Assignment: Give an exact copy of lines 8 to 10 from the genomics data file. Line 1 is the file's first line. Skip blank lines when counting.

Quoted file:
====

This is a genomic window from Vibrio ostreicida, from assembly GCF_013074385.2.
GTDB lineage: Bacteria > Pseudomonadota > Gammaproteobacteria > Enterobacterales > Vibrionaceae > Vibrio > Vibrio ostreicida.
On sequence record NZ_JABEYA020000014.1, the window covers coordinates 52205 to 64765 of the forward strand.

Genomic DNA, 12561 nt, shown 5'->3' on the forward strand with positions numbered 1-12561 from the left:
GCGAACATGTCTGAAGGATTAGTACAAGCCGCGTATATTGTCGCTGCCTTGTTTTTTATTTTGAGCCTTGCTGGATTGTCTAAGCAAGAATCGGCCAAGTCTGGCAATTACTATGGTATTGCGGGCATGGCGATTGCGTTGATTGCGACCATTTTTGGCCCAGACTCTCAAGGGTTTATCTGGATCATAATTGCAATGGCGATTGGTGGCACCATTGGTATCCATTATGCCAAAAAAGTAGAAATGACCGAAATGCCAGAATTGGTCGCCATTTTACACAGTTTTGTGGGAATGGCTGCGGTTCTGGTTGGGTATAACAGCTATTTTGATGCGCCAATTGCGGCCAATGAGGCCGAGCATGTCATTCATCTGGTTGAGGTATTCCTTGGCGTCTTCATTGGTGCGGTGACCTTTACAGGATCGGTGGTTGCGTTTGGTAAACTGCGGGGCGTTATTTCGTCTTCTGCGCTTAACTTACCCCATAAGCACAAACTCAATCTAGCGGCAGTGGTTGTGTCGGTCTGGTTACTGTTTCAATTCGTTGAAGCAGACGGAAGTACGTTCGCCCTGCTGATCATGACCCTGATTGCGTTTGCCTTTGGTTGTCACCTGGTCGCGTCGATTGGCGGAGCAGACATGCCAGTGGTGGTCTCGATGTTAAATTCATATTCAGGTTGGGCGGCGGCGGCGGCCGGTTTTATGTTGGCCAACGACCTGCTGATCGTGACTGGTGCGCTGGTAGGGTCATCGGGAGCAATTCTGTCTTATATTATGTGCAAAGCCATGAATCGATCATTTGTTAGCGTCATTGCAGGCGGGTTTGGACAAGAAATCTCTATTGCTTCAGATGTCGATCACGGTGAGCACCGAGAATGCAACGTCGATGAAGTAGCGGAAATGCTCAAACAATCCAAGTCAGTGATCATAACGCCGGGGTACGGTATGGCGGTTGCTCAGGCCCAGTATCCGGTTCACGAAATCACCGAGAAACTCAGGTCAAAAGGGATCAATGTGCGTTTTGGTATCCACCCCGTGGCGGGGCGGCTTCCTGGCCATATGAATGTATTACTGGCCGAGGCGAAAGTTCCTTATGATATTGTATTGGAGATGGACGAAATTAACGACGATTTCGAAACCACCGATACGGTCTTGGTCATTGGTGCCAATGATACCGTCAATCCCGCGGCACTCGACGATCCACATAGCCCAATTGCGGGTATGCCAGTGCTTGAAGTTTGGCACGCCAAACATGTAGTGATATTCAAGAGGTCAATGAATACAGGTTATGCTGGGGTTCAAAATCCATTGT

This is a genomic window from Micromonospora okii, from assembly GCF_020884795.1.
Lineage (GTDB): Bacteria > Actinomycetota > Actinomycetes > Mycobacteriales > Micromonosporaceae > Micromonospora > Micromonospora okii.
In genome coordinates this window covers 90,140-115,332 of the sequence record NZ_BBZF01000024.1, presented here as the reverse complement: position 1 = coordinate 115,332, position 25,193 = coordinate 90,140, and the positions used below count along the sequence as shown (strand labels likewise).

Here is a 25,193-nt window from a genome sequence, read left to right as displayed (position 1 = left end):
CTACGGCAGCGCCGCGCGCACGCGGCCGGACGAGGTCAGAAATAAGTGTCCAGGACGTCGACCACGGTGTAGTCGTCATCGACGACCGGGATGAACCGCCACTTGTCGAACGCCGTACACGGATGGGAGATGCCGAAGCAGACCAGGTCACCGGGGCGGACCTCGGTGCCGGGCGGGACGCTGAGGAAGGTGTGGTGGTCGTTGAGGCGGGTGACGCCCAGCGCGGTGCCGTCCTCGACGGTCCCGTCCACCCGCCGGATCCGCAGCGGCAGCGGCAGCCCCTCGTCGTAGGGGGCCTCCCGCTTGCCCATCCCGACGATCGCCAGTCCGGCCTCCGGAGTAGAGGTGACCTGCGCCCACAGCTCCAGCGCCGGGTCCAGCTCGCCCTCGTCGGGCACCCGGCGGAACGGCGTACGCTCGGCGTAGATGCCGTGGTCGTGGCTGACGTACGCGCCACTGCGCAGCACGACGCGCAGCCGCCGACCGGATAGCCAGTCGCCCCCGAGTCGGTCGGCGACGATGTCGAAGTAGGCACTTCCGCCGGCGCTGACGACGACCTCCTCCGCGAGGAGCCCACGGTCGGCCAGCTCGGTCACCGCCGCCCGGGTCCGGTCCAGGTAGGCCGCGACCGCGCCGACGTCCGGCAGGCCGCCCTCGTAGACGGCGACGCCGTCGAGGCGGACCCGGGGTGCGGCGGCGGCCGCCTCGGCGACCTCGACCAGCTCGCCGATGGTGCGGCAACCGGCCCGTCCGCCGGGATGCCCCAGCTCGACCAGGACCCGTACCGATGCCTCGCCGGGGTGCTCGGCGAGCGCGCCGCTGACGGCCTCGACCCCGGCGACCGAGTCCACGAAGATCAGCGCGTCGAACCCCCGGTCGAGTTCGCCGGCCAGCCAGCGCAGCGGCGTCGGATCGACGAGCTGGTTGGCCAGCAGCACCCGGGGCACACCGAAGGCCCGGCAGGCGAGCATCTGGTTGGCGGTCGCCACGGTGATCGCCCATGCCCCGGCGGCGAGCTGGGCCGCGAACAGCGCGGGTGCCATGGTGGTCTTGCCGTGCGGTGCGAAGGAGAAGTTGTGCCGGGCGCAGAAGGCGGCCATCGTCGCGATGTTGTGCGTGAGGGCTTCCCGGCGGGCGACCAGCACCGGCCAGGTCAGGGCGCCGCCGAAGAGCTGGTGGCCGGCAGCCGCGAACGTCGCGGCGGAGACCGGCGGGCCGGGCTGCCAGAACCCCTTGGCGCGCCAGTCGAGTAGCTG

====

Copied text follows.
In genome coordinates this window covers 90,140-115,332 of the sequence record NZ_BBZF01000024.1, presented here as the reverse complement: position 1 = coordinate 115,332, position 25,193 = coordinate 90,140, and the positions used below count along the sequence as shown (strand labels likewise).

Here is a 25,193-nt window from a genome sequence, read left to right as displayed (position 1 = left end):
CTACGGCAGCGCCGCGCGCACGCGGCCGGACGAGGTCAGAAATAAGTGTCCAGGACGTCGACCACGGTGTAGTCGTCATCGACGACCGGGATGAACCGCCACTTGTCGAACGCCGTACACGGATGGGAGATGCCGAAGCAGACCAGGTCACCGGGGCGGACCTCGGTGCCGGGCGGGACGCTGAGGAAGGTGTGGTGGTCGTTGAGGCGGGTGACGCCCAGCGCGGTGCCGTCCTCGACGGTCCCGTCCACCCGCCGGATCCGCAGCGGCAGCGGCAGCCCCTCGTCGTAGGGGGCCTCCCGCTTGCCCATCCCGACGATCGCCAGTCCGGCCTCCGGAGTAGAGGTGACCTGCGCCCACAGCTCCAGCGCCGGGTCCAGCTCGCCCTCGTCGGGCACCCGGCGGAACGGCGTACGCTCGGCGTAGATGCCGTGGTCGTGGCTGACGTACGCGCCACTGCGCAGCACGACGCGCAGCCGCCGACCGGATAGCCAGTCGCCCCCGAGTCGGTCGGCGACGATGTCGAAGTAGGCACTTCCGCCGGCGCTGACGACGACCTCCTCCGCGAGGAGCCCACGGTCGGCCAGCTCGGTCACCGCCGCCCGGGTCCGGTCCAGGTAGGCCGCGACCGCGCCGACGTCCGGCAGGCCGCCCTCGTAGACGGCGACGCCGTCGAGGCGGACCCGGGGTGCGGCGGCGGCCGCCTCGGCGACCTCGACCAGCTCGCCGATGGTGCGGCAACCGGCCCGTCCGCCGGGATGCCCCAGCTCGACCAGGACCCGTACCGATGCCTCGCCGGGGTGCTCGGCGAGCGCGCCGCTGACGGCCTCGACCCCGGCGACCGAGTCCACGAAGATCAGCGCGTCGAACCCCCGGTCGAGTTCGCCGGCCAGCCAGCGCAGCGGCGTCGGATCGACGAGCTGGTTGGCCAGCAGCACCCGGGGCACACCGAAGGCCCGGCAGGCGAGCATCTGGTTGGCGGTCGCCACGGTGATCGCCCATGCCCCGGCGGCGAGCTGGGCCGCGAACAGCGCGGGTGCCATGGTGGTCTTGCCGTGCGGTGCGAAGGAGAAGTTGTGCCGGGCGCAGAAGGCGGCCATCGTCGCGATGTTGTGCGTGAGGGCTTCCCGGCGGGCGACCAGCACCGGCCAGGTCAGGGCGCCGCCGAAGAGCTGGTGGCCGGCAGCCGCGAACGTCGCGGCGGAGACCGGCGGGCCGGGCTGCCAGAACCCCTTGGCGCGCCAGTCGAGTAGCTG